Square clay conduits
One of the first tasks to be accomplished in converting the empty base into an advanced headquarters/manufacturing facility was to strip out the existing cabling plant and install a state-of-the-art system that would serve the company`s present and future needs. According to installation supervisor Donny Walker, Semans Communications decided to use the existing conduit system that ran throughout the campus rather than trench a new one. This would save money and speed up the cabling process.
However, this decision also led to the first of several problems that are often encountered when existing structures are recabled. "The existing pathways were really old technology," explains Walker. "In fact, the main system consists of square clay conduits, which we were able to re-use. To make space available in the pathways, we had to pull out a lot of old cables, including some 1-inch rigid coaxial cable from the video backbone.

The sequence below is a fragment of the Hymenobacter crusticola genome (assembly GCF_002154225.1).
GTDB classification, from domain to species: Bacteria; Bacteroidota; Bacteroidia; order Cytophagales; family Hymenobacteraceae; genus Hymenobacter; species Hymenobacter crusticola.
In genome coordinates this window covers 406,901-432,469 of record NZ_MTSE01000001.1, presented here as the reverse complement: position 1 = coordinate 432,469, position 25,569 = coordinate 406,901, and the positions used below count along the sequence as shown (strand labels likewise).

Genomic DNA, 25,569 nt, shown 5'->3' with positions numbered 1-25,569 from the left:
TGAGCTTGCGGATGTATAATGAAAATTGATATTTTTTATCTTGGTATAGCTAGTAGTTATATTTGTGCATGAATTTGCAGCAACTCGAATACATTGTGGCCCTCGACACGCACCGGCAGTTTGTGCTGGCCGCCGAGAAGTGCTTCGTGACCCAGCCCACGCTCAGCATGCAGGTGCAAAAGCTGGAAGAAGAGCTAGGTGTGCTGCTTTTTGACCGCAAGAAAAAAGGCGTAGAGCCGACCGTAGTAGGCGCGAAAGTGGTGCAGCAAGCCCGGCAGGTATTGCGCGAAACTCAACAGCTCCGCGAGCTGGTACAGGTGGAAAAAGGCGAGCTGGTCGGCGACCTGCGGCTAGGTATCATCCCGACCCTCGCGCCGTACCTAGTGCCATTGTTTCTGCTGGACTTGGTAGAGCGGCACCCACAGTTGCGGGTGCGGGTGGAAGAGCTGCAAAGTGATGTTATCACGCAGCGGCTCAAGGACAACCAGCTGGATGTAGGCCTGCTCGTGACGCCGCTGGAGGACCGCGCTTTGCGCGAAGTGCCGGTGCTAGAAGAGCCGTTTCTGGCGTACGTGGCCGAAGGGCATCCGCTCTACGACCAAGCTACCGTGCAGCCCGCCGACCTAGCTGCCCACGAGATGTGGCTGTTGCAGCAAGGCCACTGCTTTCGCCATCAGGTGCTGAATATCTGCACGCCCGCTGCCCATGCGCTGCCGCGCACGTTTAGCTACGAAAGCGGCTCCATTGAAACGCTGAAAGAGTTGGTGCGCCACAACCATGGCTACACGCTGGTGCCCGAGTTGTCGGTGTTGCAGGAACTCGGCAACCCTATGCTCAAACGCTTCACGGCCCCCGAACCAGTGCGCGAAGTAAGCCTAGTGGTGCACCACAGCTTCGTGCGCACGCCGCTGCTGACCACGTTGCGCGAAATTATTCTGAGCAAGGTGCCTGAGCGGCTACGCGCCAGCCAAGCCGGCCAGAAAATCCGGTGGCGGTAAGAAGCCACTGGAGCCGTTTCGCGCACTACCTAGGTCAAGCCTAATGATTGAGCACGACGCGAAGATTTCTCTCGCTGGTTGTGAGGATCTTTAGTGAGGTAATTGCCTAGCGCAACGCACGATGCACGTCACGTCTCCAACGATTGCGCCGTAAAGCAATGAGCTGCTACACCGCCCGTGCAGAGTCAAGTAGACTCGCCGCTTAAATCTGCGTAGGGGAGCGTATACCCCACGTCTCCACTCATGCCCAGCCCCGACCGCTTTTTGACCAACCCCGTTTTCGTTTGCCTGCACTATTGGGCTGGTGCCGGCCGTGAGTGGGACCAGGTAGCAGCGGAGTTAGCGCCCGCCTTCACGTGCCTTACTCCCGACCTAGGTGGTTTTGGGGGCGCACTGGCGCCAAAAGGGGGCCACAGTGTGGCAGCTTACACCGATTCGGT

"Of course, this was easier said than done. We actually had to bore and ream some of the conduit going into the main building. When we pulled out the old underground cables, we attached ropes behind them and then pulled our new cables in. It took some work, but the result worked."
The next decision was to use fiber-optic cable for the backbone to provide voice, video and data connections to all of the buildings. The company`s private branch exchange also runs through the fiber-optic cable. Because Packard Bell wanted to use the existing infrastructure whenever possible, the fiber-optic cable runs were installed in existing conduit underground, and the above-ground runs were installed on existing poles.